I challenged several friends to come up with a city-state that wasn't rich. We all failed to find any.
Let's get a list to start with:
Argentina - Buenos Aires
Australia - Canberra
Austria - Vienna
Belgium - Brussels
Brazil – Brasília
Ethiopia - Addis Ababa and Dire Dawa
Germany - Berlin, Hamburg, Bremen
Russia - Moscow, Saint Petersburg
Switzerland - Geneva, Basel-Stadt
United Arab Emirates - Abu Dhabi, Dubai (et. al.).
India – Delhi, Chandigarh (Union Territories)
Malaysia – Kuala Lumpur, Putrajaya, Labuan (Federal Territories)
Mexico – Mexico City (being the Mexican Federal District)
Nigeria – Abuja, Federal Capital Territory
Pakistan – Islamabad (being the Islamabad Capital Territory)
United States – Washington, D.C.
Spain - Ceuta, Melilla (enclaves)
China - Hong Kong, Macau, Shanghai, Tianjin, Beijing, Chongqing
I populated this list with cities noted from wikipedia, but also added the four "Prefecture-Level Municipalities" of the PRC: Shanghai, Tianjin, Beijing, and Chongqing. First off, what's the best way of determining "rich"? I'd have to say that if the GDP of the city is greater than the national average by a substantial margin, we can consider that city relatively rich. How do the cities stack up?
Buenos Aires makes close to 4x the per capita GDP of Argentina.
"Canberra households had the highest average income of any capital city."
In Germany, Berlin: €24,900; Hamburg: €48,600 (highest in Germany); Bremen: €38,200 (second highest in Germany)...
In China, Macao and Hong Kong are #1 and #2 respectively for per-capita GDP. Shanghai is 8th, Beijing 17th, Tianjin 23rd, and Chongqing 74th respectively. The average per capita GDP in China is between $7400-7500 USD (PPP) depending on whether you trust the world bank or CIA world factbook. All of the cities named above are above that line by at least $1000 USD except Chongqing, which is substantially under.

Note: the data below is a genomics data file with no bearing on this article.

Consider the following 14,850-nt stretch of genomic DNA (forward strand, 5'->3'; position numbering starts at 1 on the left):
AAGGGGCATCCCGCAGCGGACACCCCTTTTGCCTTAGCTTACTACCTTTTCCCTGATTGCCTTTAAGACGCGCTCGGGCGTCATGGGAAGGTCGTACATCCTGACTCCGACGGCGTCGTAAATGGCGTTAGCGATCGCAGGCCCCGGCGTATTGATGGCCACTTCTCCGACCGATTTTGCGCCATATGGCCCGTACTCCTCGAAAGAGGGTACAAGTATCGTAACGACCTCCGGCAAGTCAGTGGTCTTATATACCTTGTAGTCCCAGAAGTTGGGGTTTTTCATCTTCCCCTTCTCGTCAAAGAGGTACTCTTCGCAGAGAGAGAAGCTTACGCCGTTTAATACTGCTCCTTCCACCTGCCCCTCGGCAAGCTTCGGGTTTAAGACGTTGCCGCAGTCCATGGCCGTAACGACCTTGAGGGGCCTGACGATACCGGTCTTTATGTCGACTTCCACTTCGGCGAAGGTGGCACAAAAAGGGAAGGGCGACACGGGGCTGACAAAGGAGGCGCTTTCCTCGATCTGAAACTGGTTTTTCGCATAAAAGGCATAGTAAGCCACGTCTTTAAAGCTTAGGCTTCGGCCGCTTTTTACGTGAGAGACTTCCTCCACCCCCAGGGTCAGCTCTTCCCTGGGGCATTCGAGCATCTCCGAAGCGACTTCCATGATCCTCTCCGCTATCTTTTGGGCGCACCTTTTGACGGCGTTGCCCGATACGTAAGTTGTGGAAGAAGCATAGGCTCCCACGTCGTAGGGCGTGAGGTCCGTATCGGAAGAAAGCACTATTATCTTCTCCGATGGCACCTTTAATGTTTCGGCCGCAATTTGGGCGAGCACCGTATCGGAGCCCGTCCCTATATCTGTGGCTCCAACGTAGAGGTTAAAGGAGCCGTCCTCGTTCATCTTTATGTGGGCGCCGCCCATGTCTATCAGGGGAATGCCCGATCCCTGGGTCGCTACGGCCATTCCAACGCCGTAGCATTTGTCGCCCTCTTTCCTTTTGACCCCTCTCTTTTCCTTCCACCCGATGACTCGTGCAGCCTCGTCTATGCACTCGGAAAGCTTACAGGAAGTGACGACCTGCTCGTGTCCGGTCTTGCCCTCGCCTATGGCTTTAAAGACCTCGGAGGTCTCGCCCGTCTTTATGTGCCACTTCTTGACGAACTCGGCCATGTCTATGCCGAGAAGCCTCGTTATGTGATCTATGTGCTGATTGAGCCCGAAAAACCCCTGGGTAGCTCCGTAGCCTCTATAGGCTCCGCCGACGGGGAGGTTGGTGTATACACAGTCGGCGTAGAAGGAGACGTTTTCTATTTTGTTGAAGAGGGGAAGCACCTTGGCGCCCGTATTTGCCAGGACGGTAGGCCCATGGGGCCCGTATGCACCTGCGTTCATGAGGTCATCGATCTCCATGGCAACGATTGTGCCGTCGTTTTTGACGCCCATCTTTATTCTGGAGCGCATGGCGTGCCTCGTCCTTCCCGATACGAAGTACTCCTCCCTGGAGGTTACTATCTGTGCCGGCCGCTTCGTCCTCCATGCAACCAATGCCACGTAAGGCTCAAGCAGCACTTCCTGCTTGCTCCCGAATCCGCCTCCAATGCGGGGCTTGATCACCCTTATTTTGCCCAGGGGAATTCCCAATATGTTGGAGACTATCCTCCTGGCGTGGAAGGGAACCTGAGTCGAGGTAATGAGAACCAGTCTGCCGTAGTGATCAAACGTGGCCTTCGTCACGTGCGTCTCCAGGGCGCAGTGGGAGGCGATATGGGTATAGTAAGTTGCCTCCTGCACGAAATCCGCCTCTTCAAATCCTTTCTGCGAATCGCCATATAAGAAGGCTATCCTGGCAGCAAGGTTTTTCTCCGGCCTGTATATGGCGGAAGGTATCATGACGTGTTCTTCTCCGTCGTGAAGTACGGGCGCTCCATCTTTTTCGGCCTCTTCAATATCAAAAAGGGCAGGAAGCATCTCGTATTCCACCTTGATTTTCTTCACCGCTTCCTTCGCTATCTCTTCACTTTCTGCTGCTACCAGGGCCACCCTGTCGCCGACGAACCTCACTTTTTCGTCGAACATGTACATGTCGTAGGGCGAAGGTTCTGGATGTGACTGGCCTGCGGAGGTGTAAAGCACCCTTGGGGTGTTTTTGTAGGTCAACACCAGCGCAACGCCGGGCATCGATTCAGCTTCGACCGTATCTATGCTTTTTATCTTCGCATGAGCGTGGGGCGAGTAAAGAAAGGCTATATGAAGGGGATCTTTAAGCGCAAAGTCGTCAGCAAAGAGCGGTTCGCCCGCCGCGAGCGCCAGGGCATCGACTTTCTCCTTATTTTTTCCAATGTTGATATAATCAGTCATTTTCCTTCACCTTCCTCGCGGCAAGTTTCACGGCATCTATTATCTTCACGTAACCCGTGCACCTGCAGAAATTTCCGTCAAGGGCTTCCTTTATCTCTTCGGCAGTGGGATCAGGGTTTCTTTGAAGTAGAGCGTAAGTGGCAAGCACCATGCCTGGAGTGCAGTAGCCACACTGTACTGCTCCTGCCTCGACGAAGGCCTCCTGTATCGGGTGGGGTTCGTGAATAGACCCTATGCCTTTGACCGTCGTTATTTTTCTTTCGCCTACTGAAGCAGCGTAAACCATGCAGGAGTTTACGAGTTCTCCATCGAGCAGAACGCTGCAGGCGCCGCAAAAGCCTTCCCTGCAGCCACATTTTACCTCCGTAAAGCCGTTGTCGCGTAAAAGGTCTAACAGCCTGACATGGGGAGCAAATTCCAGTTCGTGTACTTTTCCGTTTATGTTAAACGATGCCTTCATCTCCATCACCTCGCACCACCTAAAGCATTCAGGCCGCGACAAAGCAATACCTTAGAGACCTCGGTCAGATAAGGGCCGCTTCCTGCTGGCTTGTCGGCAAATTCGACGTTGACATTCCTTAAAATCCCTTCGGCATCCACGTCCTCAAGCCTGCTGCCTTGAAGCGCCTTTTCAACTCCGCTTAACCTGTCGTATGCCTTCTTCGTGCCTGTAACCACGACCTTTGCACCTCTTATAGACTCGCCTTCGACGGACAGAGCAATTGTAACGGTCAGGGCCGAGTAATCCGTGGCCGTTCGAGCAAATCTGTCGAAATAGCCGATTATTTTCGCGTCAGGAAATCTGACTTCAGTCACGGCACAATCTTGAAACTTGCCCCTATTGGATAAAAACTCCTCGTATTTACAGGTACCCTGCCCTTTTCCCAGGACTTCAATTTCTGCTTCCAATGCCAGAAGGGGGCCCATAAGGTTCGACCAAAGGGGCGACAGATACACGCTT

I ask anyone who reads this to look up the other locations... it seems there is something here. I've got to go back to Thinking in Systems so I can be read up for my next Amazon shipment!
The Green Gap
In the Cold War, we feared a Missile Gap was a strategic weakness. Nowadays, we must awaken to the fact that the Green Gap is true strategic weakness: the nations whose economies will thrive in the coming years will not be those with the biggest factories, but those with the most sustainable, efficient, and ecological markets. What we require is a Strategic "Green Reserve" of ecological design to weather the coming changes that both climate and resource scarcity will force on the international economy.